Giving person-centered care the green light
I'm one of those people who see the numbers ticking down on a crosswalk signal as a challenge. Five seconds? No problem. Three? Let's just say if you've ever been waiting at a stoplight only to hear a blond-haired pedestrian yell “WE CAN MAKE IT” and run across the street dragging another person by the arm... I was probably the culprit.
But my enthusiasm about crossing the street, understandably, isn't shared by everyone. And research has shown that for many older adults whose walking speed has decreased with age, even the full stoplight length isn't enough for them to safely cross the street. Some countries have considered making traffic light times longer to account for elderly pedestrians; others have a system that allows seniors and those with disabilities to tap a card on a reader next to the crosswalk button, giving them more time to make it.
But other than bloggers bouncing around ideas on how to handle the issue, the United States hasn't done much in the way of making pedestrian crossings more accommodating for seniors. So what are we do to?
This was a question posed last week by Jonathan Evans, M.D., during his “The Future of Post-Acute and Long-Term Care” talk at Pioneer Network's 2015 Conference held in Rosemont, IL. The audience's answer was a resounding call for the stoplight times to be lengthened, but as Evans pointed out, “changing that one thing changes things everywhere.”
Longer stoplight times would mean longer drive times, which could lead to exasperated commuters. Shipping products by truck would take longer, and use more gas, which could cause prices to rise. Emergency vehicles could take longer to reach their destinations if they have to wait for traffic backed up at a long light.
The stoplight conundrum was Evans' way of pointing out how interconnectivity will impact the future of long-term care. According to Evans, there are more over the age of 65 alive today than the total number of people in history who made it to age 65. That booming elder population calls for a change to higher-quality, more person-centered care, an issue he believes will be at the forefront of long-term care in coming years.
“If love and acceptance were prevalent, we wouldn't be talking about culture change,” Evans said. “To be candid, as far as the future's concerned I'm not too worried about getting bad healthcare. What I'm afraid of is not being loved and accepted by the people who care for me.”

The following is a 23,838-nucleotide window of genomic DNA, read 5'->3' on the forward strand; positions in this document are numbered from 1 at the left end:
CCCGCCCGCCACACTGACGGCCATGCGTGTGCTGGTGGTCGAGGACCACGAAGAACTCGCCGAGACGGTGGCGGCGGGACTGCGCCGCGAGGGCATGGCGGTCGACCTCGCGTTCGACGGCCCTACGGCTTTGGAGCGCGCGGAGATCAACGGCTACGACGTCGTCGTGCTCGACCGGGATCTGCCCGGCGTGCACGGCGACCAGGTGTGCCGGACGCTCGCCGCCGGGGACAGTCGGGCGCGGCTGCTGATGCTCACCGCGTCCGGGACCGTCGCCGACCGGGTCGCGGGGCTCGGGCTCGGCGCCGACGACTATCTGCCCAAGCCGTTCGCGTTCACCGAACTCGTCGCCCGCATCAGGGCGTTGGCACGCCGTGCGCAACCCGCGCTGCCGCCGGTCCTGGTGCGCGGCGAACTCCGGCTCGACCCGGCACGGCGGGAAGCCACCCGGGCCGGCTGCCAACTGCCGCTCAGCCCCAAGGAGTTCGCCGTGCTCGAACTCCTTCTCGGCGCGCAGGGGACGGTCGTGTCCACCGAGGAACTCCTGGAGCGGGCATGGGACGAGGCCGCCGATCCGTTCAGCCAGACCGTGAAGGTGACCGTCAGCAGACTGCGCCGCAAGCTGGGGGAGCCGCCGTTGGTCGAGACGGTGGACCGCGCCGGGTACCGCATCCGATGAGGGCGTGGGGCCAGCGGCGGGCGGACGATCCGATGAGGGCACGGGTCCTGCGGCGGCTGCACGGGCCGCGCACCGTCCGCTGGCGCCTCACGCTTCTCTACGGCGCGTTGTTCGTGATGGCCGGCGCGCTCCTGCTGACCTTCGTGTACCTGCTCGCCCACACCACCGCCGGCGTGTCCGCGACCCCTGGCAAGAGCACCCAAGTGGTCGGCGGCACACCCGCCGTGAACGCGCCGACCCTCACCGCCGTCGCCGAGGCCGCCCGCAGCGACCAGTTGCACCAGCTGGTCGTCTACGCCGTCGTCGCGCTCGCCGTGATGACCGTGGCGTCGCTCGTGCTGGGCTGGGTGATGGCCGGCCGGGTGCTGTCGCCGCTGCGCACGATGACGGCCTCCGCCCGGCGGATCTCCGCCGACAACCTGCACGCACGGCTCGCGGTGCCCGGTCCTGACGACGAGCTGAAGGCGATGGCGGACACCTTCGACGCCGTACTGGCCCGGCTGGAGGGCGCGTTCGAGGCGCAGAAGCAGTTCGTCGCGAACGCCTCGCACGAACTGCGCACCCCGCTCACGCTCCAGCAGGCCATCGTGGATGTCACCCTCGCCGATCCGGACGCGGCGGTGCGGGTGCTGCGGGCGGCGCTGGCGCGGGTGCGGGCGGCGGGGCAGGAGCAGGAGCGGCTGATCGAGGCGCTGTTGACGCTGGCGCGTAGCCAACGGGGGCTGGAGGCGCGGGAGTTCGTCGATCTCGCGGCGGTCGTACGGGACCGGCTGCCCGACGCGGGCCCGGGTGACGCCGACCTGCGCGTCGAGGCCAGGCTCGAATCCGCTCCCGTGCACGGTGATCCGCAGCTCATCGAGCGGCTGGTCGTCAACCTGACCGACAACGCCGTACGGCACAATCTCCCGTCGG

But that shift to person-centered care would require more nursing staff and healthcare workers, workers that Evans pointed out the long-term care industry is experiencing a “critical” shortage of. While remedying a worker shortage with technological advancements may be tempting, Evans warned that providers shouldn't expect more from technology than they expect from themselves.
Going forward, the long-term care industry will find itself at a crossroads. A change towards person-centered, quality care is needed, and the steps required to make that change will have a ripple effect on other aspects of the industry.
Evans advised the audience at the Pioneer Network conference to view the future as an opportunity to create a new vision for the industry, a vision for “how we want the world to be.”
In Evans' eyes, that's a world where facilities who advertise with the word “care” actually mean it. It's a place where technology works in tandem with caring and well-trained staff and where a new generation of long-term care workers steps up to improve attitudes towards seniors.
“The problems we face will not be solved by the people who created them,” Evans said.
While those problems create a tough road to cross, I'm confident the future of the long-term care industry will be a bright one. Just look at it as a challenge to beat the light before it turns red.Emily Mongan is a Staff Writer at McKnight's.